It is time to give an early take on the Biden administration’s climate diplomacy. Now that we have gotten past the first few months of a Biden presidency, what have his administration’s concerted efforts accomplished? What priorities remain outstanding, and what are in need of further attention as we look toward the upcoming Glasgow Climate Change Conference this November?
To find out, we evaluated the nine internationally-oriented climate pledges made by the Biden campaign during the 2020 presidential election.
In a nutshell, we found that the Biden team has already delivered effectively on four of them, made some progress on two, and taken baby steps or made no real progress on three.
Where Biden has delivered. The Biden administration has succeeded in transforming the messaging around climate change and US foreign policy, making it clear that climate change is a priority that cuts across different departments to be deeply embedded across all aspects of US foreign policy. The administration has plainly indicated that relationships with major countries and multi-lateral bodies like NATO will all be framed largely by climate goals. Furthermore, the Biden administration has created brand-new government positions related to climate and filled them with qualified and forceful advocates, such as Special Envoy for Climate Change John Kerry. And, obviously, his administration has made climate change a central organizing principle of domestic policy as well. Climate change represents an important focus of major legislation, including the proposed infrastructure bill, and his administration named a National Climate Advisor in the form of Gina McCarthy.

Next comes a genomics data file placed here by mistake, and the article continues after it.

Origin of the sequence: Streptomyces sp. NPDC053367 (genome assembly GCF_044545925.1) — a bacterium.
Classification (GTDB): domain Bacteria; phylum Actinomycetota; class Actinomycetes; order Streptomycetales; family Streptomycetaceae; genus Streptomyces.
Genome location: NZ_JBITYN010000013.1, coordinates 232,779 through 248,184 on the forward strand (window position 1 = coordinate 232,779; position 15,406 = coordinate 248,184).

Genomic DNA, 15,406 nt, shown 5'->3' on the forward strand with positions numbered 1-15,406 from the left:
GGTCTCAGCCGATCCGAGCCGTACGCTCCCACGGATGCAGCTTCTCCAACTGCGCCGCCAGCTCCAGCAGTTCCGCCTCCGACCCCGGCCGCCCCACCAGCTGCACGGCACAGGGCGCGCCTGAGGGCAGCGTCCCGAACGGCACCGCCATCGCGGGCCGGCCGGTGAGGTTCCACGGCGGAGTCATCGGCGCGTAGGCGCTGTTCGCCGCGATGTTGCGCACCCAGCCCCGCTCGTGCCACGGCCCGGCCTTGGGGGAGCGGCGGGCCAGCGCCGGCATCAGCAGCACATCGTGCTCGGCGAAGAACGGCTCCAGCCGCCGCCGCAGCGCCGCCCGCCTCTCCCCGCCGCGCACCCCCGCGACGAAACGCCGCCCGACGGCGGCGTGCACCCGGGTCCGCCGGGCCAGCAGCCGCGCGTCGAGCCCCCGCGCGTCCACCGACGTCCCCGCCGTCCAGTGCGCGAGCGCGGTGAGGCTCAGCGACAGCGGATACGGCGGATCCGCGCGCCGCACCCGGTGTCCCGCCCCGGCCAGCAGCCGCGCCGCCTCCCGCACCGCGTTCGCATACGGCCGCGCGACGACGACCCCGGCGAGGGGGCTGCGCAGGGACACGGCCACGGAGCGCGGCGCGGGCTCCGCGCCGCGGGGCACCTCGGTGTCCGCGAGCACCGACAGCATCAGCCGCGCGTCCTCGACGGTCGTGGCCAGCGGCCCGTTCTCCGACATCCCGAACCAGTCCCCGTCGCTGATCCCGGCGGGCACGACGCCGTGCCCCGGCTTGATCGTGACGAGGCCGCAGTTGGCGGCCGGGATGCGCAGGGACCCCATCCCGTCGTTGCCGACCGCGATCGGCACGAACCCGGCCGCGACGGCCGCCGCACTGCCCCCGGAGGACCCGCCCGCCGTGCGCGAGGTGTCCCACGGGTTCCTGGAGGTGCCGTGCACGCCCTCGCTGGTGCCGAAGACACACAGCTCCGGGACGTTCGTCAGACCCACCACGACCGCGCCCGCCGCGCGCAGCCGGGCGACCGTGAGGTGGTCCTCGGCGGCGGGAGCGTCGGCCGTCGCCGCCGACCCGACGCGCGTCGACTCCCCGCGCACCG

His administration has not only made the United States rejoin the Paris Agreement; it has set even more rigorous targets (known as Nationally Determined Contributions) than before, pledging to at least halve US carbon emissions by 2030—using 2005 levels as a baseline. It has launched a US-India clean energy initiative that includes tracks for both clean technology development and climate financing; committed to tripling the amount of money given to vulnerable countries to help them fight climate change, and directed agencies to seek ways to phase out fossil fuels from US overseas public financing.